At least 30 million Muslims in Europe by 2050

Study reveals even if migration is halted, Muslim population will continue to gorw. By mid-century 7.4% of Europeans will be Muslims.

Mordechai Sones ,

Migrant reacts near French riot police during protest near area known as the "jungle"
Migrant reacts near French riot police during protest near area known as the "jungle"

The Muslim population in Europe will continue to grow in the coming decades even if migration to the continent is completely halted, according to a Pew study published Thursday by Ynet.

The Institute tried to estimate the number of Muslims living in Europe in 2050, using three different immigration scenarios. According to the scenario in which Muslim immigration to Europe ceases altogether, by 2050 there will be 30 million Muslims in Europe, and they will be 7.4% of the continent's population.

According to the researchers, the main reason for this is that the average age of Muslims in Europe is 13 years lower than that of other Europeans, and their birthrate is higher.

In a scenario where Muslim immigration to Europe continues but tapers, 58.8 million Muslims will live in Europe in 2050, and they will be 11.2% of Europe's population. This prediction is based on a scenario in which "normal speed" migration, defined by the Pew Institute as immigration whose motives are economic, educational, and family,is the norm and not asylum-seeking refugees.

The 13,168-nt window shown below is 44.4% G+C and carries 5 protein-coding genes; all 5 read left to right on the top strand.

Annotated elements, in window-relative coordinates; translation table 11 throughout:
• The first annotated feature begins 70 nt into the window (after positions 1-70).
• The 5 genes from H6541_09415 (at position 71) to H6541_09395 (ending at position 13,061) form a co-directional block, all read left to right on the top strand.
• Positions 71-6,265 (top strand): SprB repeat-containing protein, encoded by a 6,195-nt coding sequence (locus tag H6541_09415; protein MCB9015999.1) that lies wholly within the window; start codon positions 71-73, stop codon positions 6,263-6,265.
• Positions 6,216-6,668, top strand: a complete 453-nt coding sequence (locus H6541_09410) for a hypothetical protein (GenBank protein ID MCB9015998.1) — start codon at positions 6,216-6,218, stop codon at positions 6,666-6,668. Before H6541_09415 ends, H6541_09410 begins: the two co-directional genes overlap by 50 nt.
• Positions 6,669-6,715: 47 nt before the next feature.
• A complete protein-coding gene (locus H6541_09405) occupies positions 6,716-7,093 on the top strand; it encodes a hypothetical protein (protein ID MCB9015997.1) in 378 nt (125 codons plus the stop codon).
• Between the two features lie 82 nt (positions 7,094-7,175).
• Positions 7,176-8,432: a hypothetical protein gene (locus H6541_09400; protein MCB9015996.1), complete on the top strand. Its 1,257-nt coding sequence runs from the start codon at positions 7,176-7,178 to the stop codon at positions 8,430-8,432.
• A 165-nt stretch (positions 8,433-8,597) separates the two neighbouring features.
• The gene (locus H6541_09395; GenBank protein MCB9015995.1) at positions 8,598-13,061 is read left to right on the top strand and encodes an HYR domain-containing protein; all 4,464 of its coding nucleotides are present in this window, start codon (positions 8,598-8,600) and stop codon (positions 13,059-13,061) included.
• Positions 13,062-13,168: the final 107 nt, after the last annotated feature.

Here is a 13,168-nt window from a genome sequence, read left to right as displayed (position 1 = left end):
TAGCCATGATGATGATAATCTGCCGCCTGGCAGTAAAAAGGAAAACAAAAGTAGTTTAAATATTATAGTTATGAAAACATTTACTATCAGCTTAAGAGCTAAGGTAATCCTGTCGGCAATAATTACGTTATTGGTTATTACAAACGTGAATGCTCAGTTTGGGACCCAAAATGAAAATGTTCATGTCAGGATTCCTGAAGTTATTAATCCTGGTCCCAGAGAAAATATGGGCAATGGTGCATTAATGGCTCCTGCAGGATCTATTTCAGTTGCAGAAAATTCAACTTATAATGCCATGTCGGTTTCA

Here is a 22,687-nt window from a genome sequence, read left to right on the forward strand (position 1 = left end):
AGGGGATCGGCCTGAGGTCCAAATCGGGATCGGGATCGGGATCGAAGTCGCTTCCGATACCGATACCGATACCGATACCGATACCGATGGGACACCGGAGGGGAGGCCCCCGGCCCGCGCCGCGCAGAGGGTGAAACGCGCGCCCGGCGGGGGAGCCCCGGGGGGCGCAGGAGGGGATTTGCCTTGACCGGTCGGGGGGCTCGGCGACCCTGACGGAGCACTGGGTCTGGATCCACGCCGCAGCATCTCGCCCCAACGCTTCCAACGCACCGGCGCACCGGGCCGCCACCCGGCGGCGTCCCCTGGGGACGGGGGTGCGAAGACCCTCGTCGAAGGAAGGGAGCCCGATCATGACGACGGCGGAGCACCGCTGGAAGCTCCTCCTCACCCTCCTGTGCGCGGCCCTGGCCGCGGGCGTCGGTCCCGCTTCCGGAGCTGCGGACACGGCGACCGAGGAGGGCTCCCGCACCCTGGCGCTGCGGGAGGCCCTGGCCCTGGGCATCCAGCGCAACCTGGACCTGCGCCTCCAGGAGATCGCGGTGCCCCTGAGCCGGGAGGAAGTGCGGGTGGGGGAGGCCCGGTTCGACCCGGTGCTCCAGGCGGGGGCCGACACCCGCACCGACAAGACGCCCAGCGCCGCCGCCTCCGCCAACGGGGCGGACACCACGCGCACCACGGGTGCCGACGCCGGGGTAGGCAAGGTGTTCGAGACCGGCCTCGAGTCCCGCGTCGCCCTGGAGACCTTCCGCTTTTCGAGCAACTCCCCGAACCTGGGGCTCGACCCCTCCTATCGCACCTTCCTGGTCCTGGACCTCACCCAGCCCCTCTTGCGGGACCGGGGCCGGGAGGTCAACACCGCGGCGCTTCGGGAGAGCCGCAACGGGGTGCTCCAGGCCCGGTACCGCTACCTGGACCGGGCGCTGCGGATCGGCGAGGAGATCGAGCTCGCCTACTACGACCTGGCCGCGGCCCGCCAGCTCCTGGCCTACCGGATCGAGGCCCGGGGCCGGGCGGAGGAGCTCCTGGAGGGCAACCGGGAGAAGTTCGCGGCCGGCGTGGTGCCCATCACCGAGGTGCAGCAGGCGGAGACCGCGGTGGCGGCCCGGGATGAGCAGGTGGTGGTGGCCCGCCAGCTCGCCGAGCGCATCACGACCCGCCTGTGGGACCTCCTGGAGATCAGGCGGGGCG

In a scenario in which Europe faces high immigration rates - that is, a renewal of the immigration trend at a rate as high as that in Europe in 2016-2015 - in Europe, some 75 million Muslims will live in Europe in 2050, and their proportion in the population will be 14%.

In any event, the research institute states that even in a scenario of very high rates of immigration of Muslims to Europe, Muslims on the continent will still be a much smaller community both than the European Christian community and the European community that does not belong to any religion.

The migration of Muslims to Europe is a politically sensitive issue on the continent, especially since the massive wave of immigration that swept through Europe in 2016-2015. In some countries there have been large protests against the arrival of Muslims, and political parties opposing Islam have gained strength.

The study published today covers 30 European countries - 28 EU members as well as Norway and Switzerland. According to the study, not all countries will be affected by future migration. In a high-migration scenario, the sharpest increase in the number of Moslems will be in Germany and Sweden, because they are the two countries that absorbed the largest number of asylum seekers in the wave of immigration that swept the continent two years ago.

Last year, Muslims accounted for 6% of Germany's population, and in a high-immigration scenario in 2050 they will account for 20% of the population. In Sweden, their rate was 8% in 2016, and in a high-rate migration scenario their rate would be 31% in 2050. On the other hand, in countries where there are relatively few Muslims in 2016, only a small Muslim community will continue to exist in 2050 in each of the three scenarios.